The Godbeite Movement

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Members of the Godbeite Church (which is also known as The Church of Zion), under the leadership of William S. Godbe became to be known as Godbeites in 1870. The aim of The Church of Jesus Christ of Latter day Saints, was to embrace all belief systems. In 1880's this church died out.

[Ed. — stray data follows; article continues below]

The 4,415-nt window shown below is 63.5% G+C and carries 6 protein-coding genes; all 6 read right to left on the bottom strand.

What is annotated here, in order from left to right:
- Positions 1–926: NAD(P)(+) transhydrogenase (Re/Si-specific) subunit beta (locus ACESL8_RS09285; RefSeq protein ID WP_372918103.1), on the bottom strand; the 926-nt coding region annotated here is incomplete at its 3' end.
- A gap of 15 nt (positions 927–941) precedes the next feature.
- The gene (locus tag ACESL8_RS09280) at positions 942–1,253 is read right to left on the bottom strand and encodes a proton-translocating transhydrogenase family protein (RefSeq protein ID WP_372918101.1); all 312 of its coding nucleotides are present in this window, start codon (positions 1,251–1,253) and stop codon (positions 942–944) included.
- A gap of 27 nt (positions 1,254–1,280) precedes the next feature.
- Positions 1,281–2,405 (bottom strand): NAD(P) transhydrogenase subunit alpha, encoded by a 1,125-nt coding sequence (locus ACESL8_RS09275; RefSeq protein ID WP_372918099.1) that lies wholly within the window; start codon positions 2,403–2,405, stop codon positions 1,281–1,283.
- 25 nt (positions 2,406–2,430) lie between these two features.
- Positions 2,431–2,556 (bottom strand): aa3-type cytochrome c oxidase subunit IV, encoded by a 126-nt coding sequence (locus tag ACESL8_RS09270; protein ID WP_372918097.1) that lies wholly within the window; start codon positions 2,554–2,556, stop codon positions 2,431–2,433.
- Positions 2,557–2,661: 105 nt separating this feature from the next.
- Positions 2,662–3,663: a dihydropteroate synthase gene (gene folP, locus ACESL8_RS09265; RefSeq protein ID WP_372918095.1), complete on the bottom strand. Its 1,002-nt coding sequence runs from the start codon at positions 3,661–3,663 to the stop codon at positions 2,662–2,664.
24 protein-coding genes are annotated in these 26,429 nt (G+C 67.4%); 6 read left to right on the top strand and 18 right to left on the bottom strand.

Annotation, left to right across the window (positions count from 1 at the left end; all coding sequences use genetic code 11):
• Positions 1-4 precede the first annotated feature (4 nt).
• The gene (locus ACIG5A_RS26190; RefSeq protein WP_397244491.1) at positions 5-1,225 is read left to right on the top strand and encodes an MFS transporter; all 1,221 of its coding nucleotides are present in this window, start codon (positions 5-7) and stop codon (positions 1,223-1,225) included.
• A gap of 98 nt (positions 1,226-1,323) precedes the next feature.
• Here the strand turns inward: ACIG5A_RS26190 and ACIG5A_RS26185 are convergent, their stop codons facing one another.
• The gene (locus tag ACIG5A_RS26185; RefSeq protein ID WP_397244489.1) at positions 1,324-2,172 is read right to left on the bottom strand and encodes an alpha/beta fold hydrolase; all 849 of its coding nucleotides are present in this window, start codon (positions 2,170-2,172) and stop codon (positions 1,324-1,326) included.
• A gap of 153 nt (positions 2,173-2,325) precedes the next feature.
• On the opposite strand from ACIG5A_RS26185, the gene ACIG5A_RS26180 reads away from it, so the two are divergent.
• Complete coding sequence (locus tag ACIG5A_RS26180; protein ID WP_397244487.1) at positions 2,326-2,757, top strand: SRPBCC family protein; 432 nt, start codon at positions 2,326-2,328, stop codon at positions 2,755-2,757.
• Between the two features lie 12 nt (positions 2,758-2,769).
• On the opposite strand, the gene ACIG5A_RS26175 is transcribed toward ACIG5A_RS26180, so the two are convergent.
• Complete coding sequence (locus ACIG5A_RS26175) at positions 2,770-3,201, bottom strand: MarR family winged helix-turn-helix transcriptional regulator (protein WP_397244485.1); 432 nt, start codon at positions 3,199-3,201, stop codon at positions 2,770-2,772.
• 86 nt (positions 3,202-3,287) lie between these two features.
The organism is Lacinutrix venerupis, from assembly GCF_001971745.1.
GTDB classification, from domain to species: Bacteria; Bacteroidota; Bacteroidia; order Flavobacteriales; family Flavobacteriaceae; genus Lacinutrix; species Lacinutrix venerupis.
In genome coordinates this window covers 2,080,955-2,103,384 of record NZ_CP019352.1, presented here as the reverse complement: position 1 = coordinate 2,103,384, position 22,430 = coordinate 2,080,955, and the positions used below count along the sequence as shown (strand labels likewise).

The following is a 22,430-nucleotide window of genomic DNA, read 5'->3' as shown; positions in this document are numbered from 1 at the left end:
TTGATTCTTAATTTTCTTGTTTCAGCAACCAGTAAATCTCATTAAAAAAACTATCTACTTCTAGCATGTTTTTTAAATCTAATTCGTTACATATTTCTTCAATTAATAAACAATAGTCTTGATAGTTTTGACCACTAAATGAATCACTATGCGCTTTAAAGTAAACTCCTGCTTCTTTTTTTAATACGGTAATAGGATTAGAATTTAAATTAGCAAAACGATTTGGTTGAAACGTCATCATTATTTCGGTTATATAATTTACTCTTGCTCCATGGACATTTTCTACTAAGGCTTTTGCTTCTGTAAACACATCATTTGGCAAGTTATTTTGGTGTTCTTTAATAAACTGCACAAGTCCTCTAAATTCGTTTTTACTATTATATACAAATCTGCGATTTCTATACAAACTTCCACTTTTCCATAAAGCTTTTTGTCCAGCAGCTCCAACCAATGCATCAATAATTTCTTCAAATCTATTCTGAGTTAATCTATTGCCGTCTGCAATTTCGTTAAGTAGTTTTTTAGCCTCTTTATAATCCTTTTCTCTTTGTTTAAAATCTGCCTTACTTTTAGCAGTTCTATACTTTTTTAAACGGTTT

The most victorious of the recusant sects was established by Joseph Smith, who was the prophet's son, and who, with his brothers Alexander H. and David Hyrum, remained a Nauvoo after the emigration. After a few years, Joseph was requested to become the head of the oddments of the Strangites and Cutlerites who had organized a new church. At first Joseph Smith turned down the request, but then in 1860, looking at the considerable increase in the number of members due to the breaking up of other parties, he accented the call as prophet and initiated to preach the faith of his father. He avowed it in its original purity and denied the claims of Brigham and the dogma of polygamy. This division spread rapidly throughout Illinois, Missouri, and Iowa, the apostates being termed Josephites by the followers of Brigham, but styling themselves to be the Reorganized Church of Latter-day Saints. It was checked in Uthah, by fear of harassment, and the movement was not marked until mid 1863. It was the same year when two Josephite missionaries, named E. C. Briggs and Alexander McCord, reached the Salt Lake City after crossing the plains. As the messengers of the gospel, and calling on Brigham, they told him the object of their delegation, and saught consent to preach in the tabernacle. They were definitely not permitted, nor were the allowed to use any other public building as well. ...
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